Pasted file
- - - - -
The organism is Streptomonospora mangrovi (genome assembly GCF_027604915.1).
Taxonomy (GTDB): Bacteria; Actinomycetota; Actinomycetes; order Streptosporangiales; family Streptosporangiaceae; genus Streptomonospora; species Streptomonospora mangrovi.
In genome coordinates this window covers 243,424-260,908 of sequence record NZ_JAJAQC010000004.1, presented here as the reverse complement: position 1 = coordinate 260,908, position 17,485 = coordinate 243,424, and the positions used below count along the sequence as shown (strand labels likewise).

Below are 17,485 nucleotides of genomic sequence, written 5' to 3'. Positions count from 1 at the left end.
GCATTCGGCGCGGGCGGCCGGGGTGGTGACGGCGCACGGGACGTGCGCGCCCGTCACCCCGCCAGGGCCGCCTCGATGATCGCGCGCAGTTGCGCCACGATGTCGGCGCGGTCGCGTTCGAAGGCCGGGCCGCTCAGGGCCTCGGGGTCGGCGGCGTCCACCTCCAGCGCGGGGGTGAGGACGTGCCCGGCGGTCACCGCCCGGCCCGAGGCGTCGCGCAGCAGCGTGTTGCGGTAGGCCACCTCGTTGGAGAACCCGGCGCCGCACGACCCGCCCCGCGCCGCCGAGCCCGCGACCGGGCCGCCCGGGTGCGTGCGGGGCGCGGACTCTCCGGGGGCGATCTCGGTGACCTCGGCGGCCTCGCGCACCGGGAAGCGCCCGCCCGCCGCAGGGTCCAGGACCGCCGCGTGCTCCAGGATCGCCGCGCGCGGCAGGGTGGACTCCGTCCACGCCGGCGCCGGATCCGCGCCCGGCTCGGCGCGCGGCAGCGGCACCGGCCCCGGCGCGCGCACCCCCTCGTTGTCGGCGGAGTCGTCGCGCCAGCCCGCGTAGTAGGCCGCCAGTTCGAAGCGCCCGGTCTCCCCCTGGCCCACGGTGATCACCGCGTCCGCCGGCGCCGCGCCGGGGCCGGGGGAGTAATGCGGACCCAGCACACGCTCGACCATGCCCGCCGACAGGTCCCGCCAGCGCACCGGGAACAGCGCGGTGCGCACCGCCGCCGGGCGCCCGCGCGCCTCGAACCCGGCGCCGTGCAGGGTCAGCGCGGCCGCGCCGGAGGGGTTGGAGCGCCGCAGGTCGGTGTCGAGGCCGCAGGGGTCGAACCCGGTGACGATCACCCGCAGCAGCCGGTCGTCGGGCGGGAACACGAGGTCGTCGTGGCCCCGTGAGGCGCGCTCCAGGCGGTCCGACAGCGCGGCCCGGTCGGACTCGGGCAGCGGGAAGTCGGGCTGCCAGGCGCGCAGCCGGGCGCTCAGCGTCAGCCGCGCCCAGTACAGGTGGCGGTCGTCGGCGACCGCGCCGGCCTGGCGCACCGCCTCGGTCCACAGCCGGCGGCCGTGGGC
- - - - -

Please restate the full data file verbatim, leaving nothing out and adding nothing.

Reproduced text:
The organism is Streptomonospora mangrovi (genome assembly GCF_027604915.1).
Taxonomy (GTDB): Bacteria; Actinomycetota; Actinomycetes; order Streptosporangiales; family Streptosporangiaceae; genus Streptomonospora; species Streptomonospora mangrovi.
In genome coordinates this window covers 243,424-260,908 of sequence record NZ_JAJAQC010000004.1, presented here as the reverse complement: position 1 = coordinate 260,908, position 17,485 = coordinate 243,424, and the positions used below count along the sequence as shown (strand labels likewise).

Below are 17,485 nucleotides of genomic sequence, written 5' to 3'. Positions count from 1 at the left end.
GCATTCGGCGCGGGCGGCCGGGGTGGTGACGGCGCACGGGACGTGCGCGCCCGTCACCCCGCCAGGGCCGCCTCGATGATCGCGCGCAGTTGCGCCACGATGTCGGCGCGGTCGCGTTCGAAGGCCGGGCCGCTCAGGGCCTCGGGGTCGGCGGCGTCCACCTCCAGCGCGGGGGTGAGGACGTGCCCGGCGGTCACCGCCCGGCCCGAGGCGTCGCGCAGCAGCGTGTTGCGGTAGGCCACCTCGTTGGAGAACCCGGCGCCGCACGACCCGCCCCGCGCCGCCGAGCCCGCGACCGGGCCGCCCGGGTGCGTGCGGGGCGCGGACTCTCCGGGGGCGATCTCGGTGACCTCGGCGGCCTCGCGCACCGGGAAGCGCCCGCCCGCCGCAGGGTCCAGGACCGCCGCGTGCTCCAGGATCGCCGCGCGCGGCAGGGTGGACTCCGTCCACGCCGGCGCCGGATCCGCGCCCGGCTCGGCGCGCGGCAGCGGCACCGGCCCCGGCGCGCGCACCCCCTCGTTGTCGGCGGAGTCGTCGCGCCAGCCCGCGTAGTAGGCCGCCAGTTCGAAGCGCCCGGTCTCCCCCTGGCCCACGGTGATCACCGCGTCCGCCGGCGCCGCGCCGGGGCCGGGGGAGTAATGCGGACCCAGCACACGCTCGACCATGCCCGCCGACAGGTCCCGCCAGCGCACCGGGAACAGCGCGGTGCGCACCGCCGCCGGGCGCCCGCGCGCCTCGAACCCGGCGCCGTGCAGGGTCAGCGCGGCCGCGCCGGAGGGGTTGGAGCGCCGCAGGTCGGTGTCGAGGCCGCAGGGGTCGAACCCGGTGACGATCACCCGCAGCAGCCGGTCGTCGGGCGGGAACACGAGGTCGTCGTGGCCCCGTGAGGCGCGCTCCAGGCGGTCCGACAGCGCGGCCCGGTCGGACTCGGGCAGCGGGAAGTCGGGCTGCCAGGCGCGCAGCCGGGCGCTCAGCGTCAGCCGCGCCCAGTACAGGTGGCGGTCGTCGGCGACCGCGCCGGCCTGGCGCACCGCCTCGGTCCACAGCCGGCGGCCGTGGGC